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  11. I remember being in Germany and a friend explaining Quark to me and she said the only thing she could find in America that was similar was sour cream, even though I thought it was more like yogurt. I'm glad you figured out a good equivalent!

    -Alexis
    http://simplybeautifulveg.blogspot.com

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  12. Hey, I'm a German girl living in the US and if you ever have any questions on any substitutions feel free to ask me ;) I started reading your post and in my head I was yelling: It's Schmand, it's Schmand ;) Then I came to the part where you explained that you did figure it out. Glad you did :)
    My younger brother also had an apprenticeship as a Konditor by the way. Keep up the good work! I really enjoy your blog.

    Sophie at http://babesandsages.blogspot.com

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  13. Nice treats, who doesn't love sour cream

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  14. Man, I wish I were there! I love German dairy products and miss them so much here in the states!! I miss especially drinking lemon Buttermilch and eating Quark. Have you tried those? They are just delicious and I highly recommend it!

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  15. OMG, it looks so delicious. I really wanna fly to Germany right now to try that. I wish~!! haha.

    http://sangminspire.blogspot.com

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  16. Its looks so good.... I WANT! :)

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  17. Yep, Quark...that is what it is here in Spain and I was told it's a German term...we have Quark by Dannon in the Carrefour here in Madrid...

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  18. ahh finally! I live in Germany as well and wanted to make a pound cake and could not find sour cream. Danke!

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  19. I live in germany and if i Want to eat Source Creme i go and buy "Sour cream" its avayable in every supermarket. The Sour cream im Talking about is the One you put on potatoes or use As a dip for vegetables!!! Greets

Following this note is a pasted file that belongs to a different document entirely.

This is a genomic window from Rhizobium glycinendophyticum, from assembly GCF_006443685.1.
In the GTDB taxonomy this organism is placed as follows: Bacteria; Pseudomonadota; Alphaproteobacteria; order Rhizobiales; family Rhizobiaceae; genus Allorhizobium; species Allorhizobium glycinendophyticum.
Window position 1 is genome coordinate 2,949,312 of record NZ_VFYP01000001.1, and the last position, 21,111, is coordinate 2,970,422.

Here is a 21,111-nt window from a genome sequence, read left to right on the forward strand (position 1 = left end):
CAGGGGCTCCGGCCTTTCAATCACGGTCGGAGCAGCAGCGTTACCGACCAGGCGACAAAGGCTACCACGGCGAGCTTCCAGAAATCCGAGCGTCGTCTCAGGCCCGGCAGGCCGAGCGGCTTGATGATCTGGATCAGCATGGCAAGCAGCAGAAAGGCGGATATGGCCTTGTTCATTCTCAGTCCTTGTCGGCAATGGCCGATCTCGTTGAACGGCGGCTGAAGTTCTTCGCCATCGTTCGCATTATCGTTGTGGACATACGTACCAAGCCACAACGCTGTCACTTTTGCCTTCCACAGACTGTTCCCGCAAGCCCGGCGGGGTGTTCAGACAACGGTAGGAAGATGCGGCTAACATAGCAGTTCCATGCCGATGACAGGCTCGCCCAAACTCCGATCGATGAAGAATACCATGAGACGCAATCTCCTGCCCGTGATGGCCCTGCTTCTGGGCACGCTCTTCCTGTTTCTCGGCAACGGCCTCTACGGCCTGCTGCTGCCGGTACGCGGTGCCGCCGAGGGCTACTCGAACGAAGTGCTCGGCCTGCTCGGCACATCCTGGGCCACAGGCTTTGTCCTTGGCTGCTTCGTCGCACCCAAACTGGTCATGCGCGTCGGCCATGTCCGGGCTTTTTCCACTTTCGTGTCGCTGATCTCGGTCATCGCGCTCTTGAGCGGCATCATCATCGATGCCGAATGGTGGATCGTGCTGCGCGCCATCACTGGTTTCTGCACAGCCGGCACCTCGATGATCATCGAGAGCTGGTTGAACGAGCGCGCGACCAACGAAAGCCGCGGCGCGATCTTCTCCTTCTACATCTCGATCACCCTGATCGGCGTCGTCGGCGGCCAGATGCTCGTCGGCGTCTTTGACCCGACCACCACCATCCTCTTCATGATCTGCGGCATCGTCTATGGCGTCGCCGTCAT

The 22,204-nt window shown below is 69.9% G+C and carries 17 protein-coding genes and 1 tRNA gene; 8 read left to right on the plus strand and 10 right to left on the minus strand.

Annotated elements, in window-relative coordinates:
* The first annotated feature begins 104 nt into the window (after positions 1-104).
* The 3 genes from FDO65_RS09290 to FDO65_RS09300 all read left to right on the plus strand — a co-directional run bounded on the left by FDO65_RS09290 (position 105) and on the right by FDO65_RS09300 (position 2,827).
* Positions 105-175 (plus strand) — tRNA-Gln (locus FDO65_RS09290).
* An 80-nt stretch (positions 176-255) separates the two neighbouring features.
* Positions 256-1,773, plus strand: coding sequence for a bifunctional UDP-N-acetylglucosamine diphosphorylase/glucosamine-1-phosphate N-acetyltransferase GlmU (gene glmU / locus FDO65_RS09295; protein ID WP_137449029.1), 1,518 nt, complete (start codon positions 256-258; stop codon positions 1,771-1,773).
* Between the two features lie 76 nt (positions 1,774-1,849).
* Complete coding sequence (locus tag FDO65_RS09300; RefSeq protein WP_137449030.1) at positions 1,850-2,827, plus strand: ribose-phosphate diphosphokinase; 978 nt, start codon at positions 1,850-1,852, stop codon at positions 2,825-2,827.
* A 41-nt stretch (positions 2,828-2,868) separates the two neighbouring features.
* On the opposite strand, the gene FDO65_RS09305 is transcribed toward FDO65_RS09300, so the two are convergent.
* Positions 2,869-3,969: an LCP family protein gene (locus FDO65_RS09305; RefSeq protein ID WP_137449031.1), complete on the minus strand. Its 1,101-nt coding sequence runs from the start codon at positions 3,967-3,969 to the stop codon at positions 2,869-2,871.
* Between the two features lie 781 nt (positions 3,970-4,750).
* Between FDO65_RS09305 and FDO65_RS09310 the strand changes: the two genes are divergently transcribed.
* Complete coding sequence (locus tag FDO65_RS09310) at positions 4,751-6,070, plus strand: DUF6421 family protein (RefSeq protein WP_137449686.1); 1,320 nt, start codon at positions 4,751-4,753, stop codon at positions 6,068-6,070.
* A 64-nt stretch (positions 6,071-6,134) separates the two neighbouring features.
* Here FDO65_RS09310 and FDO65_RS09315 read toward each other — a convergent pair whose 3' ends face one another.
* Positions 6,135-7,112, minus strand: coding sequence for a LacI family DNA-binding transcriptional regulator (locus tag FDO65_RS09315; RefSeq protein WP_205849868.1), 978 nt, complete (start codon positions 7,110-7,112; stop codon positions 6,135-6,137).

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  20. I have a recipe for Bienenstich and need help, please. I've been able to translate everything else but it calls for 280 g. Sahne; 2 EL Rahm; 250 g. Sahne,sauer; 200 g Dopelrahm-Frischkaese; and 2 TL Sahnesteif. I'm very confused about all these dairy products. Not sure what to use--heavy cream, whipping cream, half and half, cream cheese, sour cream, yogurt...??? And what do I use for the Sahnesteif? Please Help! Thanks!

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  21. Anonymous: I don't know where that recipe came from, but it doesn't sound like a traditional Binenstich to me. Sahne and Rahm, are basically the same thing... cream. Dopelrahm-frischkaese is cream cheese with a high fat content. Sahne steif is something used to give the cream hold... i.e. gelatine. I don't know what the options on this are where you live, but in Germany we have a few options including sheets of gelatine and powdered gelatin.

    If you'd like a traditional Binenstich recipe I would be happy to give you one! E-mail me @kakesbykatie.cake@gmail.com

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  22. Lately I have discovered that the Creme Fraiche, the thinner version of sour cream , is sold here now as Cooking Creme in our butter aisle (I live in a REAALLY small town in "Coyoteville". I also saw Kefir, turkish buttermilk version, in a bottle. yeah.

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  24. Hi there, just discovered your blog through a search for how best to translate Käsesahne. I'm German and have been really frustrated for a long time because there's no sour cream to be found in our dairy aisles. If you're lucky enough to find some it has herbs in it. Why? I tend to work with creme fraiche instead. So, of course, I've always known schmand but would never have thought it's the equivalent of sour cream - I'm glad I found your post!

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    1. Hello! Thank you for checking out Baking My Way Through Germany! You are so right. I remember writing this post like it was yesterday and the frustration I had in the dairy isle when I first got to Germany. I'm glad I was able to help out!

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  25. Nothing like sour cream!